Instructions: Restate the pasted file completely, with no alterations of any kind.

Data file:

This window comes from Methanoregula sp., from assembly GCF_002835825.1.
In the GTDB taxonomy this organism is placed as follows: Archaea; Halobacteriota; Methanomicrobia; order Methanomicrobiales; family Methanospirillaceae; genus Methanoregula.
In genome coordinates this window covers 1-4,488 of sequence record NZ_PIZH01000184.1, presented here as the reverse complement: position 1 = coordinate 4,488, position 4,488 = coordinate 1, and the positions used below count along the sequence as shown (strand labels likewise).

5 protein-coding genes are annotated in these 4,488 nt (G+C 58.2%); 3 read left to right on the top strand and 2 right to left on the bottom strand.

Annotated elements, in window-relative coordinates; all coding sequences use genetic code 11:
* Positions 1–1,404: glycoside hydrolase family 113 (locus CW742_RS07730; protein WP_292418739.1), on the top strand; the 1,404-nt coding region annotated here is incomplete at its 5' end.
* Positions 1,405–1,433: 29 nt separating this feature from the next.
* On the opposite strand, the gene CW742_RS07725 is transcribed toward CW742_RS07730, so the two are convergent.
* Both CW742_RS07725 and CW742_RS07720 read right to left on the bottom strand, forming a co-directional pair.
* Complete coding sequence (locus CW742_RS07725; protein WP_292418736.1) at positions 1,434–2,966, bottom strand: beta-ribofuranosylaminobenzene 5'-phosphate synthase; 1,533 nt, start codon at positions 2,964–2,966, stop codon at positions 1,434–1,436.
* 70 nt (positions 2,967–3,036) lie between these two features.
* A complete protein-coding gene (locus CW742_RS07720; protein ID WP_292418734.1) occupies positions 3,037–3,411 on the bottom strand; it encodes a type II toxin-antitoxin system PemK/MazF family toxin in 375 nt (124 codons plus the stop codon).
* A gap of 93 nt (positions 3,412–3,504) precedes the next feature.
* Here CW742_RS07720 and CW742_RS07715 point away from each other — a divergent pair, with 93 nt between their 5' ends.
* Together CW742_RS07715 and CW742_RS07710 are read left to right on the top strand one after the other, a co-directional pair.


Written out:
This window comes from Methanoregula sp., from assembly GCF_002835825.1.
In the GTDB taxonomy this organism is placed as follows: Archaea; Halobacteriota; Methanomicrobia; order Methanomicrobiales; family Methanospirillaceae; genus Methanoregula.
In genome coordinates this window covers 1-4,488 of sequence record NZ_PIZH01000184.1, presented here as the reverse complement: position 1 = coordinate 4,488, position 4,488 = coordinate 1, and the positions used below count along the sequence as shown (strand labels likewise).

5 protein-coding genes are annotated in these 4,488 nt (G+C 58.2%); 3 read left to right on the top strand and 2 right to left on the bottom strand.

Annotated elements, in window-relative coordinates; all coding sequences use genetic code 11:
* Positions 1–1,404: glycoside hydrolase family 113 (locus CW742_RS07730; protein WP_292418739.1), on the top strand; the 1,404-nt coding region annotated here is incomplete at its 5' end.
* Positions 1,405–1,433: 29 nt separating this feature from the next.
* On the opposite strand, the gene CW742_RS07725 is transcribed toward CW742_RS07730, so the two are convergent.
* Both CW742_RS07725 and CW742_RS07720 read right to left on the bottom strand, forming a co-directional pair.
* Complete coding sequence (locus CW742_RS07725; protein WP_292418736.1) at positions 1,434–2,966, bottom strand: beta-ribofuranosylaminobenzene 5'-phosphate synthase; 1,533 nt, start codon at positions 2,964–2,966, stop codon at positions 1,434–1,436.
* 70 nt (positions 2,967–3,036) lie between these two features.
* A complete protein-coding gene (locus CW742_RS07720; protein ID WP_292418734.1) occupies positions 3,037–3,411 on the bottom strand; it encodes a type II toxin-antitoxin system PemK/MazF family toxin in 375 nt (124 codons plus the stop codon).
* A gap of 93 nt (positions 3,412–3,504) precedes the next feature.
* Here CW742_RS07720 and CW742_RS07715 point away from each other — a divergent pair, with 93 nt between their 5' ends.
* Together CW742_RS07715 and CW742_RS07710 are read left to right on the top strand one after the other, a co-directional pair.